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Chasing Lost Time

  Two years and more have passed since Tom was awarded his PhD, so when his degree ceremony is finally able to take place, it’s a poignant reminder that during the months when our lives were on hold, time did not stand still. Besides me, Tom had chosen our surviving parents to be his guests, but his dad, Ken, is no longer with us, so my stepson - Tom’s younger son - is here in his place and to pick up the lost threads. Lockdown wasn’t kind to either of our parents; it’s my 88-year-old Ma’s first outing in a large crowd and although she’s bursting with pride for Tom and relishing all the people-watching, she’s struggling with physical challenges. Ma, once a head-turning, tall, redhead is severely afflicted by osteoporosis and scoliosis; every step she takes is slow and careful and she’s now so small that whenever we have to move, I have to protect her from all the flying elbows and swinging handbags which threaten to knock her off her feet. Once seated, we can relax and enjoy the occasi
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Spring Forward

Despite my firm belief that running doesn’t have to hurt, I admit that there have been a couple of half marathons when I’ve emptied the tank to the point of feeling sick. I was forced to withdraw from my last Llanelli half marathon with a knee injury. And this year, illness - three weeks of vertigo and sinusitis, then a pulled back muscle - has thrown my training plans into disarray. So, as Tom drops me off for the return of Cardiff Half Marathon, deferred from 2020, I have one aim only; to enjoy every moment of this wonderful occasion. I’m not setting a pace, I don’t have a finish time in mind, I’d simply like to get round and soak up the wonderful atmosphere along the way. It’s a bright but very chilly morning. I walk through the castle grounds and I’m delighted to catch up with the She Runs Cardiff runners and speak to friends there. I meet my dear running buddy Helen and we head to our starting pen where we are amused to be complimented by a young man for still running at our gre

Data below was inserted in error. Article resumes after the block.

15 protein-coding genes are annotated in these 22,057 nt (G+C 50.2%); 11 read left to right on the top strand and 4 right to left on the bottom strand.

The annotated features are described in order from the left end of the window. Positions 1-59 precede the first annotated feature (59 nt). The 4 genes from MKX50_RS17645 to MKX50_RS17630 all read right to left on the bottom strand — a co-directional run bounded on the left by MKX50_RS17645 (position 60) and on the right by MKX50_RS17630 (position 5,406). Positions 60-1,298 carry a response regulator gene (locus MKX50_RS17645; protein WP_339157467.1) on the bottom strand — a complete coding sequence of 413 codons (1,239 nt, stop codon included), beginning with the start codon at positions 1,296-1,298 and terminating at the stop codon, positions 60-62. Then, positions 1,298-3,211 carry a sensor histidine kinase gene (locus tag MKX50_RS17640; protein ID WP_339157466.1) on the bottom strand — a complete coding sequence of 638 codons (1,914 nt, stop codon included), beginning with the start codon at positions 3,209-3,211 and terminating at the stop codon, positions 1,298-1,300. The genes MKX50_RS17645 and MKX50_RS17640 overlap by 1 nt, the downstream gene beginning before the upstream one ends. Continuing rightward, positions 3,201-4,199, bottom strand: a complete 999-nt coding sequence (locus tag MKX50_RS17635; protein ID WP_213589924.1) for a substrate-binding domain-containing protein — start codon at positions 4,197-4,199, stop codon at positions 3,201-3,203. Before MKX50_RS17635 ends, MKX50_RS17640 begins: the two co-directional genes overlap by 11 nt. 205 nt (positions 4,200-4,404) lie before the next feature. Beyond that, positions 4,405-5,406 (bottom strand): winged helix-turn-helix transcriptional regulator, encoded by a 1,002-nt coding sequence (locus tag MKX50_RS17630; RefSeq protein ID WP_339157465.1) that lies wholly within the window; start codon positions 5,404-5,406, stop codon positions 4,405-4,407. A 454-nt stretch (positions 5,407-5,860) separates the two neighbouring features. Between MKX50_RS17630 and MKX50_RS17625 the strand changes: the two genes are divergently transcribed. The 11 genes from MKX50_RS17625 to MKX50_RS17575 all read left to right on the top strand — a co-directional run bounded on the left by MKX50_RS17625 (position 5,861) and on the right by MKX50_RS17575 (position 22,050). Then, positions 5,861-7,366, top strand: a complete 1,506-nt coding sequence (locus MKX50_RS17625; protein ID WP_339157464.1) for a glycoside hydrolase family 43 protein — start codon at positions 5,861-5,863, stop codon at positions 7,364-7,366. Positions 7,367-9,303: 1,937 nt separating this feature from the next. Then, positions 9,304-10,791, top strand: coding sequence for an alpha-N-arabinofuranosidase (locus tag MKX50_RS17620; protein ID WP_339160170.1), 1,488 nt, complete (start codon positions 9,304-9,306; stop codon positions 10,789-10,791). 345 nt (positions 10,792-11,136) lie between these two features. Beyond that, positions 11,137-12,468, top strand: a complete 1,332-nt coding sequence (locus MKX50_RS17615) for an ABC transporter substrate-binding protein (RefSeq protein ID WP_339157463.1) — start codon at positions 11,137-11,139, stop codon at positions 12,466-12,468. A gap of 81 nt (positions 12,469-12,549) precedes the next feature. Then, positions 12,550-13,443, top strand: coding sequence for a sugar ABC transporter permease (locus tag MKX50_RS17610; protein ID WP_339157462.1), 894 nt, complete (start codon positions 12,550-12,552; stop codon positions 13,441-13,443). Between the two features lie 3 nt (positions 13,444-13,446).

Sailing Kind

Sailing Kind, my new book, has gone out into a different world to the one that was familiar when I last posted a blog. Nothing lasts forever, I wrote then, bad and good times alike. All we can do is find joy in the small moments and make the most of every hour. That’s also the thinking behind Sailing Kind, a book that was lying becalmed in a ‘work in progress’ file until I picked up a fresh breeze and sailed the manuscript into harbour. The book’s about the adventures Tom and I - sometimes, with my daughters - had in our small wooden boat, Veryan . What surprises me is the sheer number of sea miles I’ve clocked up considering I’m horribly seasick - and I still continue to sail. Why? I feel a bit like Roy Batty delivering his ‘Tears in the Rain’ monologue at the end of Blade Runner writing this, but it’s the wonder, the beauty and - occasionally - the acute fear which being at sea in a small boat brings, the extraordinary sights and the sharp sense that life is for living.  Some of t

System Not Responding